Besides needing breaks, you will need helping hands at times. Doctors and therapy appointments, and the extra physical care and supervision your child needs, can add up to a very busy schedule. Parenting in general is a busy calling. Add on the extra demands of raising a child with special needs and time may seem to vanish. Look for those with helping hands to make it work. People who are close to you want to help; they may need a little guidance to know how.
Help with Your Child
Children do not grow up in isolation. As the parent of a child with a special need, you may have to make sure that she has opportunities to spend time with others.
Grandparents, aunts and uncles, and friends are often anxious to be involved. Sometimes they might help by practicing therapy skills. Sometimes they might offer supervision or care while you tend to other responsibilities.
Help with Your Other Children
If you have other children, you can attest to the fact that they have continuing needs despite the special needs of their sibling. Be open to others helping with carpools. The neighborhood teen who loves to play ball can be a great practice coach. The retired neighbor may not mind reading and rereading books with your preschooler.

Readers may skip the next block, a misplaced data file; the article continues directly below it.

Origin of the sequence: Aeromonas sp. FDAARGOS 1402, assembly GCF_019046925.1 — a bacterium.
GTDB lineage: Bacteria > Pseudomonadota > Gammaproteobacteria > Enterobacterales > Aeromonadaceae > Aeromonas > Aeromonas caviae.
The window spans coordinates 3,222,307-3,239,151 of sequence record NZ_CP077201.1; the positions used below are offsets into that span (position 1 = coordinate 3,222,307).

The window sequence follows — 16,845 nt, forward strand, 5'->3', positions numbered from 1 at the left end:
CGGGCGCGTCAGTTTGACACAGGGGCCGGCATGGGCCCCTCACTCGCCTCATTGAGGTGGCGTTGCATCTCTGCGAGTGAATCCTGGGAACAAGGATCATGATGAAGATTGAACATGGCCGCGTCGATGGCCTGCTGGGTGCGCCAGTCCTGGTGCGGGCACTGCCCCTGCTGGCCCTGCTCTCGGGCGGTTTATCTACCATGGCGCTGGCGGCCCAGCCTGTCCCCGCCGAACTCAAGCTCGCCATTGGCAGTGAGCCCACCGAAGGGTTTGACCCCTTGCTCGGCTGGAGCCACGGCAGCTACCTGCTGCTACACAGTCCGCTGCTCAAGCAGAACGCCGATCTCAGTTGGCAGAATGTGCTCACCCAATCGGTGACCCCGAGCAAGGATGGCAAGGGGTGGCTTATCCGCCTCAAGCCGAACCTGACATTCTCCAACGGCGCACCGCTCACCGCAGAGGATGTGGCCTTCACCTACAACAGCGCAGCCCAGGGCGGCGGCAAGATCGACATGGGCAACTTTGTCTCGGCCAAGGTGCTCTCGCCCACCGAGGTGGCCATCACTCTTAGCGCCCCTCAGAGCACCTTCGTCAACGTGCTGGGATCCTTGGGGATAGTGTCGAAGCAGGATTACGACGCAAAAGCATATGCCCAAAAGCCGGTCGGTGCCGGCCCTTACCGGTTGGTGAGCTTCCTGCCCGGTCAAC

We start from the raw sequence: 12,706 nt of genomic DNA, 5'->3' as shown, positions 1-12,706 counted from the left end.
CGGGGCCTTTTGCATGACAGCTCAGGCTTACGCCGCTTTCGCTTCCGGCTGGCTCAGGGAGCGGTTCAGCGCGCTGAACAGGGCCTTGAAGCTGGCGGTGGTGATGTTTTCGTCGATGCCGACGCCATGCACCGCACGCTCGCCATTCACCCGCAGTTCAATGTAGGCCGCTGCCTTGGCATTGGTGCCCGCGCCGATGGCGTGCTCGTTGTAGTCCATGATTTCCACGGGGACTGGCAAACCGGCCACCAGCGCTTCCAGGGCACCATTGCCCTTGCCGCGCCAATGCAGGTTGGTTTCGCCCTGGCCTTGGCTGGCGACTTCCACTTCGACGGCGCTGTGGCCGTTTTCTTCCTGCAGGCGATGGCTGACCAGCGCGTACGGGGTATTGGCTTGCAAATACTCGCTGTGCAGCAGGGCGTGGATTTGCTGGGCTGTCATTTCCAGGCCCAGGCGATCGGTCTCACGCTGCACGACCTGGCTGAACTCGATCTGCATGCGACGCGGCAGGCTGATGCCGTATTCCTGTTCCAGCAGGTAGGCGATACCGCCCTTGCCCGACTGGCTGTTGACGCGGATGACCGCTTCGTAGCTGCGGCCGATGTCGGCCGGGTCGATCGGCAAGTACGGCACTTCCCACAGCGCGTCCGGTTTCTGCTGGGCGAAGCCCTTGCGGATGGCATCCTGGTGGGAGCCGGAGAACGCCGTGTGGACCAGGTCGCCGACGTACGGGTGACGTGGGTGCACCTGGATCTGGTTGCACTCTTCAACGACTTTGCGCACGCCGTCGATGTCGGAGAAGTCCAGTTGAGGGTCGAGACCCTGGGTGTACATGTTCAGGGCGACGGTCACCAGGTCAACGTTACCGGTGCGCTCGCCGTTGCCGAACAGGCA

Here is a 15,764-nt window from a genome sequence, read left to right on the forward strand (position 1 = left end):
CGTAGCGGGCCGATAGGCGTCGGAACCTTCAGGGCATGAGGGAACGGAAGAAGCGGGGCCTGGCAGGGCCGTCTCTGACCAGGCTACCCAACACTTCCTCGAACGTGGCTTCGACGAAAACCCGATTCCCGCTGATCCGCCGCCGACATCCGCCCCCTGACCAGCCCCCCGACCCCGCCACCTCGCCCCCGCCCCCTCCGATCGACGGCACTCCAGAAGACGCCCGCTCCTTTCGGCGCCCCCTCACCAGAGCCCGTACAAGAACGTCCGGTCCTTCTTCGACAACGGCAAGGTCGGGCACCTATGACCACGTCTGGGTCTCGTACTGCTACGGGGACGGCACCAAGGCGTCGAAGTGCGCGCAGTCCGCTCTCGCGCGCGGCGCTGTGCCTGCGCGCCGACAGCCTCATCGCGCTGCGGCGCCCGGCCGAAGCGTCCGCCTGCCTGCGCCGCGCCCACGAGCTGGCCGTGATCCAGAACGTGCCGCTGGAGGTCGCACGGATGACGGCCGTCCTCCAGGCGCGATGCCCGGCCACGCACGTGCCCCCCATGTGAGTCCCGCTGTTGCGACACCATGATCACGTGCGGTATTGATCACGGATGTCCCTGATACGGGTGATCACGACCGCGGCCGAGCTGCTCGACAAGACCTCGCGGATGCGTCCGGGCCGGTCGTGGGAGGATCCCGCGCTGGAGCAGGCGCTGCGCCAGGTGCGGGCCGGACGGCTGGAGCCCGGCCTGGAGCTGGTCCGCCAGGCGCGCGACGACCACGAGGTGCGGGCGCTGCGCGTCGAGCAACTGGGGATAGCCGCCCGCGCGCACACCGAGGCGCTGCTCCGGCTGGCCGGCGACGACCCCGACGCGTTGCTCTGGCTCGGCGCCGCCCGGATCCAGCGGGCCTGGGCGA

This is a team effort. Talk with your spouse and children about the housework. Extra child responsibilities can mean you have less time for housecleaning, but the whole family does live there — right? Set up a plan for everyone to pitch in. If it is possible, consider paid help to come in periodically to help you cover all of the bases.
Make sure all of your errands are really necessary. For the must-go-to places, be willing to say yes when someone offers to go for you. Who cares if it is not the kind of bread you buy. Bread only lasts for a few days!
If you are running the errands, plan a route so that you can get the most done at one time. Be aware of those helping hands at pharmacy drive-throughs and errands that can be done online from home.